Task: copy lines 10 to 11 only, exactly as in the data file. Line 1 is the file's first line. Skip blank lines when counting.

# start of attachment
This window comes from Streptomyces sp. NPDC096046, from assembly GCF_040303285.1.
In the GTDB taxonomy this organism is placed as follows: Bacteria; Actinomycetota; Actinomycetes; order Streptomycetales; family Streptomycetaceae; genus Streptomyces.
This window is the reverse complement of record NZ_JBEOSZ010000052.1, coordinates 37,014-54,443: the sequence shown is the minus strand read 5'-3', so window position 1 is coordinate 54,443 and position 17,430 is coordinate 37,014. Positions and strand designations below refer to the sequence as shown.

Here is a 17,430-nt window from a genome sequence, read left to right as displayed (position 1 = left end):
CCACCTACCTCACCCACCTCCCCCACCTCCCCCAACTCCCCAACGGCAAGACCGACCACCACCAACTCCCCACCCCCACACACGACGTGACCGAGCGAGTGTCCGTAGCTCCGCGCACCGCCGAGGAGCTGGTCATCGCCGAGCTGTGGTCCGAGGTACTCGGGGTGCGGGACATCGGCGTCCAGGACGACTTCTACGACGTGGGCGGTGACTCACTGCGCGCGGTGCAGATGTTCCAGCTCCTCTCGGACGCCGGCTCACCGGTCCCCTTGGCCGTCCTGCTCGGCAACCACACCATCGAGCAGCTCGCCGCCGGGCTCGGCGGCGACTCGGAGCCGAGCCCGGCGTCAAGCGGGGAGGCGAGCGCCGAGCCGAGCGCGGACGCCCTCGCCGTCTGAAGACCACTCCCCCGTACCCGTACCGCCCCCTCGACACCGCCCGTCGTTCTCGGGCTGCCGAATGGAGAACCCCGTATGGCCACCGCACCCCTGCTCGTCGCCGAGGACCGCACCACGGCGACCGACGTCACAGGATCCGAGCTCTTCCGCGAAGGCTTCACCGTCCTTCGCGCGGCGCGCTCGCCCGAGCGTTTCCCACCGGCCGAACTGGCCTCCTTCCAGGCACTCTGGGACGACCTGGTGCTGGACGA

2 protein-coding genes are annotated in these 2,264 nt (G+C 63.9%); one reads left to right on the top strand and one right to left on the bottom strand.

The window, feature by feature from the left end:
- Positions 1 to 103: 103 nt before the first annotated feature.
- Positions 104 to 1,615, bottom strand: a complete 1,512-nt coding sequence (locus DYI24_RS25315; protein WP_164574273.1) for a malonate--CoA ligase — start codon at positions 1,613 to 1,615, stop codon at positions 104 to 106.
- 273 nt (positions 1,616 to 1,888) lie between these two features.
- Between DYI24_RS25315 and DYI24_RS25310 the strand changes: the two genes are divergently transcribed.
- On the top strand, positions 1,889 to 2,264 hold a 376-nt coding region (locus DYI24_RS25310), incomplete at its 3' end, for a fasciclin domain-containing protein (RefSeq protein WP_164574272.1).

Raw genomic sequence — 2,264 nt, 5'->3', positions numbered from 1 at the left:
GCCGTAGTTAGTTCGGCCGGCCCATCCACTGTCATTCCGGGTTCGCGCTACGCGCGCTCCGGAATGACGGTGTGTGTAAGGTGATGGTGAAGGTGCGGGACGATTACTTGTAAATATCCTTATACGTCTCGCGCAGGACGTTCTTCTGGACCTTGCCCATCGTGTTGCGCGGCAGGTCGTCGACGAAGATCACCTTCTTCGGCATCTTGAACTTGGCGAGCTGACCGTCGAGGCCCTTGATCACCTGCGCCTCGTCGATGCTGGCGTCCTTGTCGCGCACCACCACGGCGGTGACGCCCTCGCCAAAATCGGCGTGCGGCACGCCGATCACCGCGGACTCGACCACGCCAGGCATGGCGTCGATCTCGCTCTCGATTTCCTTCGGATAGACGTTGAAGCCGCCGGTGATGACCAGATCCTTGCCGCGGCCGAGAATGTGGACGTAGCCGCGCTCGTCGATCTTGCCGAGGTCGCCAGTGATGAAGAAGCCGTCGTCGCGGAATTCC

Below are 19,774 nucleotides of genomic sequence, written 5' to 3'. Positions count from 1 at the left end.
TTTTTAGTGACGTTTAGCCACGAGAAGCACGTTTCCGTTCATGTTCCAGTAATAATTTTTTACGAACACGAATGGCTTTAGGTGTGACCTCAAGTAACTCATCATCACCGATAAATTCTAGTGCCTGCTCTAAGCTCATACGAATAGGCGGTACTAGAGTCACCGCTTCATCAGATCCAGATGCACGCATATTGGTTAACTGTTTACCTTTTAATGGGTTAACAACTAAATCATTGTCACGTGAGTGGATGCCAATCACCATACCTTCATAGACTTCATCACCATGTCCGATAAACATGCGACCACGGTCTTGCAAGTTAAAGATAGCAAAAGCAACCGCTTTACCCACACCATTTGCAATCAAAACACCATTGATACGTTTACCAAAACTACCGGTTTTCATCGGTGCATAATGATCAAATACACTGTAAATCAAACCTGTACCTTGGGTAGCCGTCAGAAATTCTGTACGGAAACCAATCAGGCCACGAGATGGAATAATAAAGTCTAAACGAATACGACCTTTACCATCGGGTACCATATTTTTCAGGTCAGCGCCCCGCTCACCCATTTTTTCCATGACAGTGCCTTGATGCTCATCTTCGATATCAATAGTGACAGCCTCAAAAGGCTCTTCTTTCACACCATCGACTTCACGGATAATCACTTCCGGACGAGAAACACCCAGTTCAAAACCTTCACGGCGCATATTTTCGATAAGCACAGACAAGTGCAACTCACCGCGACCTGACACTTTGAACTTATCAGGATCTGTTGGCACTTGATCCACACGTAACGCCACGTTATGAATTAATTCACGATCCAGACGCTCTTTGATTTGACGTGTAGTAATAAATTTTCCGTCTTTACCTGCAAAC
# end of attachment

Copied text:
- 273 nt (positions 1,616 to 1,888) lie between these two features.
- Between DYI24_RS25315 and DYI24_RS25310 the strand changes: the two genes are divergently transcribed.